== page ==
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DUI Defense

DUI vs. DWI vs. OVI in Ohio: What’s the difference?

By April 10, 2024No Comments

Facing charges of driving under the influence (DUI) can be a daunting experience for anyone. At Hiltner Trial Lawyers, our criminal defense attorneys understand the complexities and nuances of defending clients against DUI/OVI allegations.

But oftentimes, there can be confusion about the terminology. Sometimes, the crime is referred to as a “DUI,” others as OVIs, and even different acronyms altogether. So, what do they all mean?

In this blog, we aim to simplify these terms for you and shed light on their meanings, particularly in the context of Ohio law, where the term OVI is officially used. Read through insights from our DUI defense attorney, Max Hiltner.

DUI, DWI, and OVI - What Are The Differences?

There are four primary acronyms used frequently in conversations to refer to the offense of operating a vehicle while under the influence of alcohol or drugs:

  • Driving Under the Influence (DUI)
  • Driving While Intoxicated/Impaired (DWI)
  • Operating a Motor Vehicle under the Influence (OMVI)
  • Operating a Vehicle under the Influence (OVI)

Here’s a generaloverview and explanation of what these terms mean:

What is a DUI in Ohio?

Driving Under the Influence (DUI) pertains to operating a vehicle while under the influence of drugs or alcohol. For a DUI charge to be applicable, it must be established that the individual’s blood alcohol concentration (BAC) exceeds the legal limit of 0.08. 

Typically classified as a misdemeanor, a DUI offense can escalate to a felony if it leads to property damage, injuries, or fatalities resulting from a car accident. Although widely used in many states, the term “DUI” is no longer used in Ohio.

What is a DWI in Ohio?

A DWI, also known as driving while impaired or driving while intoxicated, means essentially the same thing as a DUI. It refers to a person being intoxicated or impaired by alcohol or drugs while they’re driving. Like DUI, the term DWI is no longer used in Ohio.

DUI and DWI were once common terms used in Ohio and other states. But in 1982, Ohio transitioned to the more technically precise acronym OMVI (Operating a Motor Vehicle Impaired)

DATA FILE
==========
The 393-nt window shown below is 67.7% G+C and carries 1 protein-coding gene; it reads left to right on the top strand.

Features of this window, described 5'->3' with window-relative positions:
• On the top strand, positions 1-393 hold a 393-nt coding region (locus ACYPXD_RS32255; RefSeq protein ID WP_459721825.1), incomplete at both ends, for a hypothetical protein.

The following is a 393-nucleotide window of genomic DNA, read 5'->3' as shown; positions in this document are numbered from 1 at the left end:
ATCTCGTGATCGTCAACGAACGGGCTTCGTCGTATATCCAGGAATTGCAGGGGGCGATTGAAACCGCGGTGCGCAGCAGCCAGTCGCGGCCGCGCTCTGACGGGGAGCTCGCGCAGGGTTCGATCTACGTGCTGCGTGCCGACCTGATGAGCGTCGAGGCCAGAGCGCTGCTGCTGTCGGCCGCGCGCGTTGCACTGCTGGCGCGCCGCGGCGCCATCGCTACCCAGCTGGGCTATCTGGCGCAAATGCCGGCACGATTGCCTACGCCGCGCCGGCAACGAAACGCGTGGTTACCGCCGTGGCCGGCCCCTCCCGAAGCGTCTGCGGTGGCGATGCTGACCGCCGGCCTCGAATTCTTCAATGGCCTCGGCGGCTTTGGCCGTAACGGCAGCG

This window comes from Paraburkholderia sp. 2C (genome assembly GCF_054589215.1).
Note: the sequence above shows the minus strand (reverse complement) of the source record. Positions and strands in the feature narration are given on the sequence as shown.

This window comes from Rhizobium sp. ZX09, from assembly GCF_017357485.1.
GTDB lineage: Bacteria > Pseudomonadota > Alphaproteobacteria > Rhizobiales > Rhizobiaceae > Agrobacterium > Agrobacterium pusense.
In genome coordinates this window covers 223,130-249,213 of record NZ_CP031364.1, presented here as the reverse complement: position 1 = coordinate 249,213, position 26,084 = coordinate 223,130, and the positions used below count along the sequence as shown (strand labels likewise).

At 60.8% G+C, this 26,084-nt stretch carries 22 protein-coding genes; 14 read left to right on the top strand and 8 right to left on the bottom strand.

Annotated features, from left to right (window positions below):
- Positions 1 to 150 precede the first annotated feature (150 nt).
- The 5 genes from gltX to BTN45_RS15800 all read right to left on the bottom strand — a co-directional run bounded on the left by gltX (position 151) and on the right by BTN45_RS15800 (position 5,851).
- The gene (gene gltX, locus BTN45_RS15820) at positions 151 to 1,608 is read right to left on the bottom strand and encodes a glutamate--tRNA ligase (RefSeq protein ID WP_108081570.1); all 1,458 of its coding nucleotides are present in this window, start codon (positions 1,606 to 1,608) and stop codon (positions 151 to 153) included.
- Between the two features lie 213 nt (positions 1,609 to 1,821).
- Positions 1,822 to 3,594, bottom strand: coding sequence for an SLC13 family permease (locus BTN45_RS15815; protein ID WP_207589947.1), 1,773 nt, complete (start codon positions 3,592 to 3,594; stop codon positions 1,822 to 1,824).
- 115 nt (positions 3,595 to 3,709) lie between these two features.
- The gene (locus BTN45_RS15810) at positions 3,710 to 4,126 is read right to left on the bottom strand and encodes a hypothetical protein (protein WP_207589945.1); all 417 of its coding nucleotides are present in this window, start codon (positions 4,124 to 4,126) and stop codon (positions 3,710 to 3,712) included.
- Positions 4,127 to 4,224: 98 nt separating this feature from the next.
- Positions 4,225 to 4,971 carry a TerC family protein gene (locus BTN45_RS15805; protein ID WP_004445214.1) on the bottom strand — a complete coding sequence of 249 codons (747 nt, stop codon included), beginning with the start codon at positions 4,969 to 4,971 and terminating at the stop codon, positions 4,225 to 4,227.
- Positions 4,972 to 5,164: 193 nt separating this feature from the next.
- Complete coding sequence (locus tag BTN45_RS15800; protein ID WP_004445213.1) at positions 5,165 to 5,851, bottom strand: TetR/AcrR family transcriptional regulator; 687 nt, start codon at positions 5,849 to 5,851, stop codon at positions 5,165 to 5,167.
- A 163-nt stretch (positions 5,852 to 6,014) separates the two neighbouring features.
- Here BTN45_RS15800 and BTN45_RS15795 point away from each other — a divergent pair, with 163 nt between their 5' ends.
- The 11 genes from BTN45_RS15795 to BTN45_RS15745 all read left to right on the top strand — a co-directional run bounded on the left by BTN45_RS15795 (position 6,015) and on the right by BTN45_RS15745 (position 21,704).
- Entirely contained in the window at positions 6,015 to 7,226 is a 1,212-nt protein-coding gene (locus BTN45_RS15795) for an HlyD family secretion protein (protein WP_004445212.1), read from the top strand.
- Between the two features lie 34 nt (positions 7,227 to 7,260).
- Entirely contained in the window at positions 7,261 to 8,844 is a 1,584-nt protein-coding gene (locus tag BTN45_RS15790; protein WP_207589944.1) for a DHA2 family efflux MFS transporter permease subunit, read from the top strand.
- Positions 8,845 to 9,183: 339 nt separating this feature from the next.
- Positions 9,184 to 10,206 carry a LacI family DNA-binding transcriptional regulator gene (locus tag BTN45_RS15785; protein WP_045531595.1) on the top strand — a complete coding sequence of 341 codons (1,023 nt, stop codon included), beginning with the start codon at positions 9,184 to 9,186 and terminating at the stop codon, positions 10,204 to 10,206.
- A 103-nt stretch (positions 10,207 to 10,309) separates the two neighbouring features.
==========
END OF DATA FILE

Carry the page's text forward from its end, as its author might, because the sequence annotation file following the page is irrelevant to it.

Since then, the law has been changed again to specify that operating any vehicle under the influence, even if it’s not motor-powered, is a crime. So then the “M” was dropped; now the official term is OVI.

What is an OVI in Ohio?

An OVI stands for “operating a vehicle under the influence.” This means the same thing as a DUI in other states and has been the term in the state of Ohio since 2004. 

If a person is behind the wheel while under the influence of drugs or alcohol and has a BAC greater than 0.08, they can be charged with an OVI. 

Additionally, unlike a DUI, a person can be charged with an OVI even if they are not actually operating the vehicle. If they are simply sitting in a parked or idling car and are determined to be impaired, then they can be charged with this offense.

Under Ohio law, you can be charged with OVI if you get behind the wheel under any of the following conditions:

  • Your blood alcohol content (BAC) is at least .08%
  • Your urine alcohol concentration is .110 or more
  • You have a certain amount of marijuana, LSD, cocaine, heroin, amphetamine, methamphetamine, or PCP in your system
  • You are “under the influence” of alcohol, drugs, or a combination of both

Consequences of an OVI Charge in Ohio